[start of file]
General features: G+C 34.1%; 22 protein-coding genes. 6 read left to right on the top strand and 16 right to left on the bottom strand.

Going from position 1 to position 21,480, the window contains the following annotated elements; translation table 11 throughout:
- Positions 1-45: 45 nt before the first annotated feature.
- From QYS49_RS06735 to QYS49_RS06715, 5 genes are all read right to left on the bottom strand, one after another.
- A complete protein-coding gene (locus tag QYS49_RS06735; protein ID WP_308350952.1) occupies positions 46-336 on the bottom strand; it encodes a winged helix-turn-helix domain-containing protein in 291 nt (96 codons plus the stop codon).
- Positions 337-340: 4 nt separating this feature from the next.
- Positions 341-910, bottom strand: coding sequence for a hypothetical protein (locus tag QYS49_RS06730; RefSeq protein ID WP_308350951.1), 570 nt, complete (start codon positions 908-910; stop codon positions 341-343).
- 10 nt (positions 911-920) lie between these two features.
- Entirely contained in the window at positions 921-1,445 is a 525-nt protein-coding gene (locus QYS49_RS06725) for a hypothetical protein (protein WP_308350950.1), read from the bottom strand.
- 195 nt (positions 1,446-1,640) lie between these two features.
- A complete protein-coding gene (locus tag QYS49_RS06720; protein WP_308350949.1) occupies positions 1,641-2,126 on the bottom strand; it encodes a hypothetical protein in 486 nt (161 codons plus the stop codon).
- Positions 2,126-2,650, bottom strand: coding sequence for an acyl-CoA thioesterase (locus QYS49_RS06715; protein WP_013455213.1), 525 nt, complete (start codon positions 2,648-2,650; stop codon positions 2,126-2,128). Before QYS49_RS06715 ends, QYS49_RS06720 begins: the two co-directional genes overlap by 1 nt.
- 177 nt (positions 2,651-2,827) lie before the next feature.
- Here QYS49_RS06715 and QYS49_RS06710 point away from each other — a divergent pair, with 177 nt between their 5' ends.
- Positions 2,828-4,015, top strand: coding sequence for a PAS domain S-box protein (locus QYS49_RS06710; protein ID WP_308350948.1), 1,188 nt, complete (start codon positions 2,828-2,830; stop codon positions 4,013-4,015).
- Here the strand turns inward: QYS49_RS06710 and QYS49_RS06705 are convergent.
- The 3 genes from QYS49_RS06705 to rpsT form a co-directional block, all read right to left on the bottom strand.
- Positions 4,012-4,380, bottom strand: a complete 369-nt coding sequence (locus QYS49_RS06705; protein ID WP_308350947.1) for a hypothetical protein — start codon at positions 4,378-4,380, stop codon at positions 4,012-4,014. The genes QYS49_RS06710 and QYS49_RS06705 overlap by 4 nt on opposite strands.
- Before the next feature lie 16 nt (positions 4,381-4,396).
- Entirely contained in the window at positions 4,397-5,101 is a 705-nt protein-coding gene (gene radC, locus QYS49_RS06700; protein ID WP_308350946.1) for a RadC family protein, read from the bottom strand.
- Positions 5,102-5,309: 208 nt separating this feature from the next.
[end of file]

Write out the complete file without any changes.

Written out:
General features: G+C 34.1%; 22 protein-coding genes. 6 read left to right on the top strand and 16 right to left on the bottom strand.

Going from position 1 to position 21,480, the window contains the following annotated elements; translation table 11 throughout:
- Positions 1-45: 45 nt before the first annotated feature.
- From QYS49_RS06735 to QYS49_RS06715, 5 genes are all read right to left on the bottom strand, one after another.
- A complete protein-coding gene (locus tag QYS49_RS06735; protein ID WP_308350952.1) occupies positions 46-336 on the bottom strand; it encodes a winged helix-turn-helix domain-containing protein in 291 nt (96 codons plus the stop codon).
- Positions 337-340: 4 nt separating this feature from the next.
- Positions 341-910, bottom strand: coding sequence for a hypothetical protein (locus tag QYS49_RS06730; RefSeq protein ID WP_308350951.1), 570 nt, complete (start codon positions 908-910; stop codon positions 341-343).
- 10 nt (positions 911-920) lie between these two features.
- Entirely contained in the window at positions 921-1,445 is a 525-nt protein-coding gene (locus QYS49_RS06725) for a hypothetical protein (protein WP_308350950.1), read from the bottom strand.
- 195 nt (positions 1,446-1,640) lie between these two features.
- A complete protein-coding gene (locus tag QYS49_RS06720; protein WP_308350949.1) occupies positions 1,641-2,126 on the bottom strand; it encodes a hypothetical protein in 486 nt (161 codons plus the stop codon).
- Positions 2,126-2,650, bottom strand: coding sequence for an acyl-CoA thioesterase (locus QYS49_RS06715; protein WP_013455213.1), 525 nt, complete (start codon positions 2,648-2,650; stop codon positions 2,126-2,128). Before QYS49_RS06715 ends, QYS49_RS06720 begins: the two co-directional genes overlap by 1 nt.
- 177 nt (positions 2,651-2,827) lie before the next feature.
- Here QYS49_RS06715 and QYS49_RS06710 point away from each other — a divergent pair, with 177 nt between their 5' ends.
- Positions 2,828-4,015, top strand: coding sequence for a PAS domain S-box protein (locus QYS49_RS06710; protein ID WP_308350948.1), 1,188 nt, complete (start codon positions 2,828-2,830; stop codon positions 4,013-4,015).
- Here the strand turns inward: QYS49_RS06710 and QYS49_RS06705 are convergent.
- The 3 genes from QYS49_RS06705 to rpsT form a co-directional block, all read right to left on the bottom strand.
- Positions 4,012-4,380, bottom strand: a complete 369-nt coding sequence (locus QYS49_RS06705; protein ID WP_308350947.1) for a hypothetical protein — start codon at positions 4,378-4,380, stop codon at positions 4,012-4,014. The genes QYS49_RS06710 and QYS49_RS06705 overlap by 4 nt on opposite strands.
- Before the next feature lie 16 nt (positions 4,381-4,396).
- Entirely contained in the window at positions 4,397-5,101 is a 705-nt protein-coding gene (gene radC, locus QYS49_RS06700; protein ID WP_308350946.1) for a RadC family protein, read from the bottom strand.
- Positions 5,102-5,309: 208 nt separating this feature from the next.